Friday, August 22, 2014

The Halloween Tree

Today is Ray Bradbury's birthday, so here is a little insight into one of my favorite projects from one of my favorite authors.

In 1972, author Ray Bradbury wrote a book called The Halloween Tree. The story revolves around a group of friends who go on a journey to save their friend and end up learning about the history of Halloween along the way. The concept is ingenious and, as a result, it is still very popular amongst fans of Bradbury and lovers of Halloween.

The Halloween Tree was originally a screenplay that Bradbury was working on with famous animator, Chuck Jones. This version never came to pass, unfortunately. However, twenty odd years later, Hanna-Barbera teamed up with Bradbury for an adaptation of his story. Bradbury wrote and narrated this TV special that aired in October 1993. Slightly changing the story, the special won an Emmy for Outstanding Writing. That's not at all surprising.

Over the next couple of years, the special was released on VHS several times then disappeared. Yet, it was not released on DVD until 2012, the same year that Bradbury passed away. While the timing is certainly unfortunate, it was a nice tribute to finally have it released. The special is also available digitally on Amazon.

In 2005, a very special  version of The Halloween Tree was released with Bradbury's preferred version of the story and including the manuscript for the original Chuck Jones incarnation and the Hanna-Barbera script. This version is signed and limited and fetches over $100 per copy.

I, for one, am glad that The Halloween Tree lives on to this day in various fashions. This Halloween give it a read or watch the special. Because if you're looking for something to instantly jump start your Halloween season, it's this.

Wednesday, August 13, 2014

Scooby-Doo! Frankencreepy - Review

CAUTION! This article contains spoilers!



Every year, the Scooby-Doo franchise has at least one new direct-to-video movie release. For the last few years, these releases have diminished in quality. I mean, the last one featured WWE wrestlers...that was the first time I ever rented a new Scooby-Doo instead of buying it day one...and I still don't own it. When I heard of another release under the title of Frankencreepy, I was cautious optimistic.

I first saw the trailer on the 13 Spooky Tales DVD set, Field of Screams. My excitement more than doubled! A Scooby take on the story of Frankenstein was extremely exciting to me. I almost couldn't wait until release day, which thankfully, I didn't have to do. Wal-mart has it exclusively a week early.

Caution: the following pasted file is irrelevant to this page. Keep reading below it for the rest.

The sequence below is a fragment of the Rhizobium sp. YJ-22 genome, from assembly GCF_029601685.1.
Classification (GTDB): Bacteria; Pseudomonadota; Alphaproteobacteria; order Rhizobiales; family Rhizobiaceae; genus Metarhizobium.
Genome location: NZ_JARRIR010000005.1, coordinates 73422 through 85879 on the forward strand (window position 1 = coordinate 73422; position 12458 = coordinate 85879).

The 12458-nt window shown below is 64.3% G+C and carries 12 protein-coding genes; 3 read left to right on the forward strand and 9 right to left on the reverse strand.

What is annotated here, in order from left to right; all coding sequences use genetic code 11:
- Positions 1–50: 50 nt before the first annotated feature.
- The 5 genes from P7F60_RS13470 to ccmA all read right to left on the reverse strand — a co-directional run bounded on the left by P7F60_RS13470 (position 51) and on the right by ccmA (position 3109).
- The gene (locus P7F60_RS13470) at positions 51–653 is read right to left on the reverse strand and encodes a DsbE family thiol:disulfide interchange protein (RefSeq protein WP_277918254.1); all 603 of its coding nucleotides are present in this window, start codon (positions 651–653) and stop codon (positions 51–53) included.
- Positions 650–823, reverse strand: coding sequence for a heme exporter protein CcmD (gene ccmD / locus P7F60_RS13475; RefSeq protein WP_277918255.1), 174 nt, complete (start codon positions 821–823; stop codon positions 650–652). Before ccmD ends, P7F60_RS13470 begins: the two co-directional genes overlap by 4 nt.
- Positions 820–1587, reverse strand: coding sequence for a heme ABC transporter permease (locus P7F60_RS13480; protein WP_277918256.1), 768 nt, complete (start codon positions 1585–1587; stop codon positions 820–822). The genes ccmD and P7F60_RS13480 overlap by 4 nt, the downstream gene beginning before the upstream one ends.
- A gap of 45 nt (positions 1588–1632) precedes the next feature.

I hate to say this, reaction is mixed. To summarize the basic plot, Velma inherits a family castle where her ancestor in Frankenstein fashion made a monster that terrorized the town and the family curse remains. So, it's up to Mystery Inc. to save the day.

Now, there are a lot of great things about Frankencreepy, but the sad part is, they are mixed with the bad.

First off, it isn't a standalone story. It's a continuation of Scooby-Doo, Where Are You?. I am a complete sucker for this series having any form of continuity. Taking a cue from the second live-action Scooby movie, the villains in this one are former villains of the gang taking revenge on those meddling kids. That's the most exciting part. The unfortunate thing about it, however, is that this surprise is ruined before the credits by having an almost clip show of those former episodes. It's pretty obvious that these characters will return in some form or another.

Frankencreepy really feels like it could have been two different movies. One about the gang solving the mystery of Velma's family castle and another where the former villains take revenge on the gang. You can feel this about halfway through the movie as it feels rushed. It's almost a hindsight is 20/20 scenario. Two great concepts come together to form one lackluster one.

A very personal nitpick is that there is a throw away line in the beginning that is a big plot device later. But it feels so inorganic that it almost hurts. Not to mention the extreme over usage of Sam Raimi style cutting. It was cool the first couple times, but it got really old...and kept getting old.

Frankencreepy struggles to be cohesive and you can tell that the person who wrote it was trying to craft a great new Scooby story, but I can't say he succeeded. Jim Krieg, who wrote Frankencreepy, also wrote episodes of Mystery Incorporated and What's New, Scooby-Doo?. Granted, he wrote one of the way lesser episodes of M.I. and almost all of What's New isn't terribly exciting, I'm giving credit where it is due.

And there was only one brief musical chase scene. That's, like, one of the biggest tropes in Scooby-Doo. 

So, I give Frankencreepy higher marks than the three installments before it (Mask of the Blue Falcon, Stage Fright, and Wrestlemania Mystery), but it is far from the bar setting installments like Zombie Island or Camp Scare.